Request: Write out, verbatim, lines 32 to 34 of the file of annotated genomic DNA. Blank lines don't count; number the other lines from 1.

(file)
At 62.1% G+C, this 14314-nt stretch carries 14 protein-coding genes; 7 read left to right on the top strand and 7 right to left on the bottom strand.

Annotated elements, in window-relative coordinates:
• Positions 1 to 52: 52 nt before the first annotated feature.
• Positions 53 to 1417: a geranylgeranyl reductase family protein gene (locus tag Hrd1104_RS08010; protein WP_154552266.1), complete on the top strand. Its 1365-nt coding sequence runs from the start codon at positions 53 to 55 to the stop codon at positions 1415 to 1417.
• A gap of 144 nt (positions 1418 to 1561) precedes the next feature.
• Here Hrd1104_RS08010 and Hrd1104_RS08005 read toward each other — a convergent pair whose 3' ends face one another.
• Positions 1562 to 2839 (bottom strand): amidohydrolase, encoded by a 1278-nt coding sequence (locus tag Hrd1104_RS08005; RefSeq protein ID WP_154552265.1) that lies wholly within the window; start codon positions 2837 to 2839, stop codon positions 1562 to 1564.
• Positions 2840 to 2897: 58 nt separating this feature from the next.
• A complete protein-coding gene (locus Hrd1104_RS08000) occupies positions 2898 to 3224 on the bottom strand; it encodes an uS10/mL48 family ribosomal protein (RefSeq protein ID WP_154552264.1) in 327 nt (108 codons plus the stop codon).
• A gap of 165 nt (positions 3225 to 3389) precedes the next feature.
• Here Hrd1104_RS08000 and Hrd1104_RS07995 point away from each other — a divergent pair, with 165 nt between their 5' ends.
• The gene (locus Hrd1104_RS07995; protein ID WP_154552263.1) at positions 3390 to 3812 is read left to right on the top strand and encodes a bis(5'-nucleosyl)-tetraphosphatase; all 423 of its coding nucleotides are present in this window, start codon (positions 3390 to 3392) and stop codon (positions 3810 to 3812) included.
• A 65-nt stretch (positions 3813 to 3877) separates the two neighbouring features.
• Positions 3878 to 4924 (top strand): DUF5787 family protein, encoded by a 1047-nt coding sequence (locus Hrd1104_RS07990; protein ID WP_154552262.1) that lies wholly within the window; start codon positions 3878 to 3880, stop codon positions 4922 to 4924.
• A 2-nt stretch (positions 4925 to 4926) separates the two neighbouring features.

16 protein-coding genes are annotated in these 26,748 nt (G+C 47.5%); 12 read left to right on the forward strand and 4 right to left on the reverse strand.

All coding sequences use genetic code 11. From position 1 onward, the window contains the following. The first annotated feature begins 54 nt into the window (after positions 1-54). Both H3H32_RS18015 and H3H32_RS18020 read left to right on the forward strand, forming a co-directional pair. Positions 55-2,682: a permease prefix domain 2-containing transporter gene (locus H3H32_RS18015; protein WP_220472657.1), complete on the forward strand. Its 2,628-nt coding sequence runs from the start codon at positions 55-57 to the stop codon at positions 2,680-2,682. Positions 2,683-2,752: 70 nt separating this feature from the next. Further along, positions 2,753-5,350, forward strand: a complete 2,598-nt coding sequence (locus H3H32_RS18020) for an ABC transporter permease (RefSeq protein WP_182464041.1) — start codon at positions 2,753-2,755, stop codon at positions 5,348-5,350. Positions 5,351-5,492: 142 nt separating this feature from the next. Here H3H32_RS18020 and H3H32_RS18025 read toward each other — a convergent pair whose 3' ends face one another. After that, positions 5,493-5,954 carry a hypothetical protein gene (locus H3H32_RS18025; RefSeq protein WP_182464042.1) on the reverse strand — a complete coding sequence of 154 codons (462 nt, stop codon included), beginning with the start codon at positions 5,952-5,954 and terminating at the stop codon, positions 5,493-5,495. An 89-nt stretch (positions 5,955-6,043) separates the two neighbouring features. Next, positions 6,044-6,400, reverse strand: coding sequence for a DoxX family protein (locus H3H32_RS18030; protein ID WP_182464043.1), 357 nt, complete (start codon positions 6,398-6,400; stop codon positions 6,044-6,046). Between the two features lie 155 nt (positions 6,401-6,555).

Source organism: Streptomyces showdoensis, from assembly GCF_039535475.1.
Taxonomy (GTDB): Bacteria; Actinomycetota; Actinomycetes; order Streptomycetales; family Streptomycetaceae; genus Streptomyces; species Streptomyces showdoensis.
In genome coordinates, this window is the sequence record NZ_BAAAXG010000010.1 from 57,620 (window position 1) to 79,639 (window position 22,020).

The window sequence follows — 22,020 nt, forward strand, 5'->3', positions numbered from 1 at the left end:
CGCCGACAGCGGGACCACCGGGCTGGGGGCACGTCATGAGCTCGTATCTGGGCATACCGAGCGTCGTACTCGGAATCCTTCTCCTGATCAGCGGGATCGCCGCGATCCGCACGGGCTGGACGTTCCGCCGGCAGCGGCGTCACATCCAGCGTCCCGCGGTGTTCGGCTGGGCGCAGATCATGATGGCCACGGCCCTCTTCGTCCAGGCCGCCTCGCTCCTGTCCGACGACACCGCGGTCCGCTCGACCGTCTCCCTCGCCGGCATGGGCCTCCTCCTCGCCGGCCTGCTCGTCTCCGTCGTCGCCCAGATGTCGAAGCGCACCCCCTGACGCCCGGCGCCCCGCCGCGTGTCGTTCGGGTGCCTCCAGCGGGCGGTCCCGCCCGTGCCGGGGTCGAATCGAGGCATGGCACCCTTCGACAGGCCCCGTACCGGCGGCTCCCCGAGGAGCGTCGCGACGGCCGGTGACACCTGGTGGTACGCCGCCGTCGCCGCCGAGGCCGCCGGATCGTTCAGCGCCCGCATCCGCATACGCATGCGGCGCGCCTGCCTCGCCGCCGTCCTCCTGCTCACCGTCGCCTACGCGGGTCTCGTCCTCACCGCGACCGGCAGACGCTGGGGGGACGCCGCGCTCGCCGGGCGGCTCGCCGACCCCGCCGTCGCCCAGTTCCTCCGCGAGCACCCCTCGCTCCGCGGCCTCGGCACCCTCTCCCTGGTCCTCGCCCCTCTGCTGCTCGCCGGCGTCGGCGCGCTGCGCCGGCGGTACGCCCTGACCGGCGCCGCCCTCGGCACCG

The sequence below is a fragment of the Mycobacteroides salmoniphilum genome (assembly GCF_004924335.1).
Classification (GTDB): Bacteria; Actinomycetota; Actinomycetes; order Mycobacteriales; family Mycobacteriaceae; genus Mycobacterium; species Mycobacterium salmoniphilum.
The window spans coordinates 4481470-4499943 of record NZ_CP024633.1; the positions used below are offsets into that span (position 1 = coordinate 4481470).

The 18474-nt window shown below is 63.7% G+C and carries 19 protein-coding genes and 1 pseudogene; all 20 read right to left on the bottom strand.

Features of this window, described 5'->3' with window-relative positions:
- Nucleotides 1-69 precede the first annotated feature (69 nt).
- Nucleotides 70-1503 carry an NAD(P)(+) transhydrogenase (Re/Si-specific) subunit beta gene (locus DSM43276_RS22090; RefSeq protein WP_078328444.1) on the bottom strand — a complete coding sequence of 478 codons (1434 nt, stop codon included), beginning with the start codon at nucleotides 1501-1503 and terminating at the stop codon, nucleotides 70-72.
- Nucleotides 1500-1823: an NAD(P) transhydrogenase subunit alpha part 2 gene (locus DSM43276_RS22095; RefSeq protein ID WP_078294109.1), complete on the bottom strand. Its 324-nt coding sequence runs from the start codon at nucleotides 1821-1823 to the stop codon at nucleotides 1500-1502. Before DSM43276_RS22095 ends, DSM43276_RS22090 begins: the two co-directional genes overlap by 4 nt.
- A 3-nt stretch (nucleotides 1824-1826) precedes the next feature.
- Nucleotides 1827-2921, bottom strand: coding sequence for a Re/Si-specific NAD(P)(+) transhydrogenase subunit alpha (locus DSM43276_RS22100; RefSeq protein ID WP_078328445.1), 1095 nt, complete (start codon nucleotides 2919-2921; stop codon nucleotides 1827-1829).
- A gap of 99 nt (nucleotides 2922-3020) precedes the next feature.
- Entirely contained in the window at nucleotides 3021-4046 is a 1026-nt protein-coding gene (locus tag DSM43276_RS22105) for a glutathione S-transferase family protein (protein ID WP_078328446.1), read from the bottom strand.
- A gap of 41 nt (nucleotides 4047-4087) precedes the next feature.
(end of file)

- Nucleotides 1827-2921, bottom strand: coding sequence for a Re/Si-specific NAD(P)(+) transhydrogenase subunit alpha (locus DSM43276_RS22100; RefSeq protein ID WP_078328445.1), 1095 nt, complete (start codon nucleotides 2919-2921; stop codon nucleotides 1827-1829).
- A gap of 99 nt (nucleotides 2922-3020) precedes the next feature.
- Entirely contained in the window at nucleotides 3021-4046 is a 1026-nt protein-coding gene (locus tag DSM43276_RS22105) for a glutathione S-transferase family protein (protein ID WP_078328446.1), read from the bottom strand.